Does Your Lyme Positive Dog REALLY Need to be Treated for Lyme?
You’re probably familiar with the increase in Lyme disease and ticks. You probably also know that Lyme is a tick-borne illness.
But did you know that Lyme disease is often over diagnosed and over treated?
Your pet may test positive, get treated, but not have the disease.
In this post, we’ll cover why that’s common as well as what to do and natural ways to prevent Lyme disease. Let’s first lay things out more clearly.
Why is Lyme a Disease But Not a Dis-ease?
My name is Jeff Feinman. I’m a traditionally trained holistic veterinarian who understands most health problems to actually be imbalances (or dis-eases) in the vital force. However, Lyme and other bacterial and viral diseases are different. They are not just physiologic imbalances.
Infectious diseases like Lyme, Parvo, Distemper, etc. have readily identifiable and transmissible triggers. The Lyme spirochete (a bacteria) can be isolated, grown, cultured, and transmitted. It’s a true dises-causing agent. Non-infectious health challenges like most kidney, liver and hormone dis-eases are not like this.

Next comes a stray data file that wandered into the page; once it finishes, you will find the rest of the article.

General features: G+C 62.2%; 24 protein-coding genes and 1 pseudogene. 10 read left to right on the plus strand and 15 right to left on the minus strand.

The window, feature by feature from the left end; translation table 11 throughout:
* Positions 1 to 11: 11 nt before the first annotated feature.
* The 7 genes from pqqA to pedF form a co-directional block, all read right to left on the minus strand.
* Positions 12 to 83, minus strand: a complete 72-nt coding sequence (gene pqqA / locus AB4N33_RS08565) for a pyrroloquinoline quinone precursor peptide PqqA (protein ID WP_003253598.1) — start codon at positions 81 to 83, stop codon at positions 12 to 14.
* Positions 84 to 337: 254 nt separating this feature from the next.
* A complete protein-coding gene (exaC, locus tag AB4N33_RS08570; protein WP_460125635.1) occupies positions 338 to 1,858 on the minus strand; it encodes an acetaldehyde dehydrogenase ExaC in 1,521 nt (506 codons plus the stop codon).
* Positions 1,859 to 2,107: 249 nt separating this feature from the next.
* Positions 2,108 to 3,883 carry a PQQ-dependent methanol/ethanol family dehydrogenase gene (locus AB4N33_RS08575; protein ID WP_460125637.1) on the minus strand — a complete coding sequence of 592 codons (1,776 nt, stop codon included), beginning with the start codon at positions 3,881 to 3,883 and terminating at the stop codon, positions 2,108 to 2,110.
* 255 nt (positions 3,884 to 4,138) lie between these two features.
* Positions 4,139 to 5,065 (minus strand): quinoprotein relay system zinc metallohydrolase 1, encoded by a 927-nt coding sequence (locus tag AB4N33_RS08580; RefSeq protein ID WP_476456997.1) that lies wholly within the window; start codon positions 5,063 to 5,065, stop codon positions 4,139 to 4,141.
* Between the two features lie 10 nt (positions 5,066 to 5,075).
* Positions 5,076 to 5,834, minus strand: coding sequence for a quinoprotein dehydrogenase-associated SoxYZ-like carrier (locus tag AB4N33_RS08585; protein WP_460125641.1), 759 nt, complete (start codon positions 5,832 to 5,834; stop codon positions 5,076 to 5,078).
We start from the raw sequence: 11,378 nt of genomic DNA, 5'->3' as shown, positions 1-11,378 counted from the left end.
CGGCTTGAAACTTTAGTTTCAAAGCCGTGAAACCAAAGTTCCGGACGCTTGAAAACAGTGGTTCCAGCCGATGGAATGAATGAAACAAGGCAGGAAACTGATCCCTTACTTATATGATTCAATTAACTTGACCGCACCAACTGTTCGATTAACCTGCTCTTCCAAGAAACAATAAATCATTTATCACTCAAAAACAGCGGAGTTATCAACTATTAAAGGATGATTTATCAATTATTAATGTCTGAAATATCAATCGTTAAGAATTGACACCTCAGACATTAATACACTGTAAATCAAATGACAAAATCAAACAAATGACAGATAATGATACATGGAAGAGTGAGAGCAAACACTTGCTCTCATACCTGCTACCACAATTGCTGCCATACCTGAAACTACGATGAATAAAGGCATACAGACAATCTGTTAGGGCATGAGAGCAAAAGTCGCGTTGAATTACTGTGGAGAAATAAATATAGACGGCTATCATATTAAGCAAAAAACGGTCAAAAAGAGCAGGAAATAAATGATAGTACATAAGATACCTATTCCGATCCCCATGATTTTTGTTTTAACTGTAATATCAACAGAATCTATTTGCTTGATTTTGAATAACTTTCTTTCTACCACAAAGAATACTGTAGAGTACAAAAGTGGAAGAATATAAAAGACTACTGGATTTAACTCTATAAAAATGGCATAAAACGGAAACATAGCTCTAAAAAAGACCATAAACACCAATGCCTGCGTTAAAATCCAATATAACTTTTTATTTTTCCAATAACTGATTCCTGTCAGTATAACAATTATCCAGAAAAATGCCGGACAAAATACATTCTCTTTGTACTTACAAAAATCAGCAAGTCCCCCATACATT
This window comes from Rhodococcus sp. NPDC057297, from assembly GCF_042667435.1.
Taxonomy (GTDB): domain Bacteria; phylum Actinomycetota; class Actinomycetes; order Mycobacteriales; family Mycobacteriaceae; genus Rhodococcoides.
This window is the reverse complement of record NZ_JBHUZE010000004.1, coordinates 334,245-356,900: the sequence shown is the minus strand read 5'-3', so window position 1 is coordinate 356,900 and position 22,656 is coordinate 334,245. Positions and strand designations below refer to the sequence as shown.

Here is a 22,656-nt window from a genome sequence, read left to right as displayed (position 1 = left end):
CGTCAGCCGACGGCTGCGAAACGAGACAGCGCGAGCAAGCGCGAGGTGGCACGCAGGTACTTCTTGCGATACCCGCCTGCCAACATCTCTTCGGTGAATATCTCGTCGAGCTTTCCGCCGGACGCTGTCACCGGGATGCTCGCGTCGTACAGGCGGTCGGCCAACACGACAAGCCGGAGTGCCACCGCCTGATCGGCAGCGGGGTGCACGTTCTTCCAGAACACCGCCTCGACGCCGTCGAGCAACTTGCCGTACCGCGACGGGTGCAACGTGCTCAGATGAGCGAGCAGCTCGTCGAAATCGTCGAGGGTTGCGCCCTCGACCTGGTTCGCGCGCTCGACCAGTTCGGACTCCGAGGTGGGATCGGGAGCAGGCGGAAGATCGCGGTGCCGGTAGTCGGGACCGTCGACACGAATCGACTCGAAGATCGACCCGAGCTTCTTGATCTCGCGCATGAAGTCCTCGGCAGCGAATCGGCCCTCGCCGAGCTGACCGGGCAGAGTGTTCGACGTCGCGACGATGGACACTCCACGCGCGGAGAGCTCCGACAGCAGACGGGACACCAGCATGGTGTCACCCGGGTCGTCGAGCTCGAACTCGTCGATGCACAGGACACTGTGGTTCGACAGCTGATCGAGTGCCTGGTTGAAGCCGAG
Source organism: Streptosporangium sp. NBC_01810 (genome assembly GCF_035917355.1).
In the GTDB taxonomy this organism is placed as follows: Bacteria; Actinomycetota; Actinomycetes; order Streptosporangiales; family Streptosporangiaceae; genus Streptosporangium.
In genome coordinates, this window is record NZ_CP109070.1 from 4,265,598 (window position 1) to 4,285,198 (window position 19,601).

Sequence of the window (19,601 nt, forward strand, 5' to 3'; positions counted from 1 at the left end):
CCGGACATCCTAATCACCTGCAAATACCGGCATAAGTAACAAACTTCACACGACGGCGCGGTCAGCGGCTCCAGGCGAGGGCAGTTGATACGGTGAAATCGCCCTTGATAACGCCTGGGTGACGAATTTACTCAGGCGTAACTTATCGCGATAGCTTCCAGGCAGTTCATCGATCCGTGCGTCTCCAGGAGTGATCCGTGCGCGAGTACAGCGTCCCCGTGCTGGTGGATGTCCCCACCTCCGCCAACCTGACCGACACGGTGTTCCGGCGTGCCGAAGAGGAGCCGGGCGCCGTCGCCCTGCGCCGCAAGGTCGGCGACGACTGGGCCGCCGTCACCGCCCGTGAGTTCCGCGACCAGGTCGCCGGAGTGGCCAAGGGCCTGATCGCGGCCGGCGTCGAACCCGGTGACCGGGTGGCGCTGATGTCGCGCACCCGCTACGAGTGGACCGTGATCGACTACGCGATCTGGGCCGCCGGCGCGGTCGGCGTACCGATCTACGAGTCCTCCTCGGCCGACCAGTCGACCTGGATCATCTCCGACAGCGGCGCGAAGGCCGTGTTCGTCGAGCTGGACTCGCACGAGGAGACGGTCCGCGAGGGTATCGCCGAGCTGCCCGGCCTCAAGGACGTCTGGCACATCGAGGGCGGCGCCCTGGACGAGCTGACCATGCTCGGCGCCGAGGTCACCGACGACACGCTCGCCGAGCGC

Natural resistance prevents illness from infectious diseases. Healthy animals with vigorous vitality get sick from Lyme less often.
You may know that dogs are much more likely to develop Lyme disease than cats. Even though some outside cats pick up loads of ticks. Why might that be? Well, cats are generally vaccinated and suppressed less than dogs. They seem to have a more robust immune system and natural resistance to Lyme.
Research studies have shown that vaccination is related to (and can cause) immune dys-function. A strong immune system is the best protector against Lyme and other infections.
The Truth About the Lyme “Epidemic”
The epidemic of Lyme positive animals started around the same time that the in-clinic test for Lyme became popular. A screening test for Lyme started to be included along with routine heartworm testing. In some (“endemic”) areas over 90 percent of all dogs were coming up positive on this test.
When the diagnostic testing became more readily accessible, and more frequently used, the Lyme epidemic began. In reality, Lyme detection became widespread. Not a disease epidemic.
Almost all Lyme tests only show antibody production. Not Lyme infection.
A positive test shows exposure to the ticks that carry Lyme. That’s it. The test is great for proving exposure from but it doesn’t translate into there being an infection.
These Lyme tests are very similar to the familiar Parvo and Distemper titers. They help you decide if your pet is protected from these infections. A positive titer is good. It shows that the immune system is doing its’ job (making antibodies).
But a positive Lyme titer we’re not so happy about. Why? Because we are told that this means disease and the need for anti-biotics. Not true. Just like a positive Parvo titer does not mean that immediate Parvo treatment is needed.